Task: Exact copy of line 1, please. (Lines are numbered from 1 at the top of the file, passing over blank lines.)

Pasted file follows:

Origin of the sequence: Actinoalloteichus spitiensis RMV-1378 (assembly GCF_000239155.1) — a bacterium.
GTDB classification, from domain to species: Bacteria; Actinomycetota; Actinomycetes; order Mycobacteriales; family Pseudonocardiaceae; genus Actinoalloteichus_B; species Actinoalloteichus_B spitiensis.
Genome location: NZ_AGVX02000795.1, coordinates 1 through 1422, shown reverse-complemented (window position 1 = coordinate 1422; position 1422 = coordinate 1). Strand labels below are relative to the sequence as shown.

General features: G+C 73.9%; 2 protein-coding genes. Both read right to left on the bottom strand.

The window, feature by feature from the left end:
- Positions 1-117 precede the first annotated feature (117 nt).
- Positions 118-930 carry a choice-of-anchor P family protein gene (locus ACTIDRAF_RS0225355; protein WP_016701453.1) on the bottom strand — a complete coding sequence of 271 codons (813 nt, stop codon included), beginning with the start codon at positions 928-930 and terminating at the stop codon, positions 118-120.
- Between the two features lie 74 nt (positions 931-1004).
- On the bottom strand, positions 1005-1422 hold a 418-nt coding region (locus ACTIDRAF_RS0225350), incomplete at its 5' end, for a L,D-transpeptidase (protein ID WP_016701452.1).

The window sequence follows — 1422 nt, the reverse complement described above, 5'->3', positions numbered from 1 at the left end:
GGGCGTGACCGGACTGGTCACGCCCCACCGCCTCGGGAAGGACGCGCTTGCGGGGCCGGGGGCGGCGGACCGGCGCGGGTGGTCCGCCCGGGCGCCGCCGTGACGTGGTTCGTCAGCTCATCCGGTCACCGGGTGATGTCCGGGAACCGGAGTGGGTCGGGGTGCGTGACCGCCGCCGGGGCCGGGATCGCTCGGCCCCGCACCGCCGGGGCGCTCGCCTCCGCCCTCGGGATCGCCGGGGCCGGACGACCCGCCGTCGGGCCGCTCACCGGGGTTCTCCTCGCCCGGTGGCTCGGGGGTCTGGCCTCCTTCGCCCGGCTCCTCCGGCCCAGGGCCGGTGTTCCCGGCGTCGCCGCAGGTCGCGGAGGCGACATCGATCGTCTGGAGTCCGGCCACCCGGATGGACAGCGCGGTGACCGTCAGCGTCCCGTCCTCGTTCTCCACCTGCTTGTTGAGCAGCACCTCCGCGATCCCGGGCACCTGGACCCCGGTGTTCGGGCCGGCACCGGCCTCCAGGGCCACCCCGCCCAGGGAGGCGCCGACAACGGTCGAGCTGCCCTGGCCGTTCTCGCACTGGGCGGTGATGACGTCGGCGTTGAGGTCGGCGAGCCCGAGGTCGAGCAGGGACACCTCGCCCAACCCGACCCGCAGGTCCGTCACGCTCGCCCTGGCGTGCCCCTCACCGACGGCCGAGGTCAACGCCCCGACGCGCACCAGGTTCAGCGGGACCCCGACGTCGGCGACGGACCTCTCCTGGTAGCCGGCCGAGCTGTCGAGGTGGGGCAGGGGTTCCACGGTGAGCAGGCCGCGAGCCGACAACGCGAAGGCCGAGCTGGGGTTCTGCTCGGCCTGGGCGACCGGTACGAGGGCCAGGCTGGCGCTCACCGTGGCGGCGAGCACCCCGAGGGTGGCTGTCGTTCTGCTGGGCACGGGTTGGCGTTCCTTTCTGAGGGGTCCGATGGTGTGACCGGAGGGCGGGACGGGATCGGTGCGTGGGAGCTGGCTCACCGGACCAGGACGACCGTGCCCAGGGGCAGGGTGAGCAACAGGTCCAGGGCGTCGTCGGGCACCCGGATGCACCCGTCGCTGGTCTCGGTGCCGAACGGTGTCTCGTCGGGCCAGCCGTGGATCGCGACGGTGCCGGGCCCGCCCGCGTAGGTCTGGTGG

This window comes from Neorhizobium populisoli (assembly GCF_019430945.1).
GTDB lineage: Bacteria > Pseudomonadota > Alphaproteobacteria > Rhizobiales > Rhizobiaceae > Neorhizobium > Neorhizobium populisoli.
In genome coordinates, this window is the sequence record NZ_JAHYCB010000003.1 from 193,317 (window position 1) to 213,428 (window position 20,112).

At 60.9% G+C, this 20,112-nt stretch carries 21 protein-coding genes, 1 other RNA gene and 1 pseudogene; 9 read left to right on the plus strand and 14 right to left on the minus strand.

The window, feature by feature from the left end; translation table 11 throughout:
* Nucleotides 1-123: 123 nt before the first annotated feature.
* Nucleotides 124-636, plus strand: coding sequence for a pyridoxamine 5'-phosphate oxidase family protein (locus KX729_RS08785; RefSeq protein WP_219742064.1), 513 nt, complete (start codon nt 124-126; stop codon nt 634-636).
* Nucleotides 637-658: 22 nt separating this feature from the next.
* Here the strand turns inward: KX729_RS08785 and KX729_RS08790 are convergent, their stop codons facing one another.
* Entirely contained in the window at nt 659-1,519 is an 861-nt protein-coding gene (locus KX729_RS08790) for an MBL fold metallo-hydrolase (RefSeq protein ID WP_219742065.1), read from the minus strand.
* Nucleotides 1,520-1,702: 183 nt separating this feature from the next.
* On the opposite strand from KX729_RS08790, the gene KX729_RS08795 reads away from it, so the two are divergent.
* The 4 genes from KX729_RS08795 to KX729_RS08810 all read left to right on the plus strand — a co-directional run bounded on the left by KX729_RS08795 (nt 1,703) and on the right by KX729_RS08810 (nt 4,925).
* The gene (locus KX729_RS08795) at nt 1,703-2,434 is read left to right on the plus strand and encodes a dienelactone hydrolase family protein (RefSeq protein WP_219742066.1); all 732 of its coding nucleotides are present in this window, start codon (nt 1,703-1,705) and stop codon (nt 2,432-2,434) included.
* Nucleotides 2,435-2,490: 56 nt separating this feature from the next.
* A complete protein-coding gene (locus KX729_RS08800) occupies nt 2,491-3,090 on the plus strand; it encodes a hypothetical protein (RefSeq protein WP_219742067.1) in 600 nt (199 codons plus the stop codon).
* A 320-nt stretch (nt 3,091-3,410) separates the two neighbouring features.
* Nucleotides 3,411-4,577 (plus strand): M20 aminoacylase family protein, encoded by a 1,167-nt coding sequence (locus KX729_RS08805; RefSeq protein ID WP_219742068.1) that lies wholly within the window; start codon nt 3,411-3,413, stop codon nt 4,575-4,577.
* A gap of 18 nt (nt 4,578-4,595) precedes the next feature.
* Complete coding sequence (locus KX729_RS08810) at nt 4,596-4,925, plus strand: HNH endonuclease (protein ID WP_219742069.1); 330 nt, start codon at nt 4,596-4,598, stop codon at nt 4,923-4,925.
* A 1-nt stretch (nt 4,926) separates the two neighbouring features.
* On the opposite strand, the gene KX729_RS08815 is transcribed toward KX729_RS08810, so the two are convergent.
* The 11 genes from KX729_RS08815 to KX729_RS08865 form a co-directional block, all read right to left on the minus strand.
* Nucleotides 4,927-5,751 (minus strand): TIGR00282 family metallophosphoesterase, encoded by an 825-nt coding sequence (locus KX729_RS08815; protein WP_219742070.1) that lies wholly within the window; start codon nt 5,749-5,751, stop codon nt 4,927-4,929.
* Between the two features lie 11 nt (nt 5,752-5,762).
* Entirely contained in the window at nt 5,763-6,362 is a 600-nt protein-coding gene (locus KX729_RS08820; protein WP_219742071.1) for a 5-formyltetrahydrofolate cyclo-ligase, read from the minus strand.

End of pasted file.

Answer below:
Origin of the sequence: Actinoalloteichus spitiensis RMV-1378 (assembly GCF_000239155.1) — a bacterium.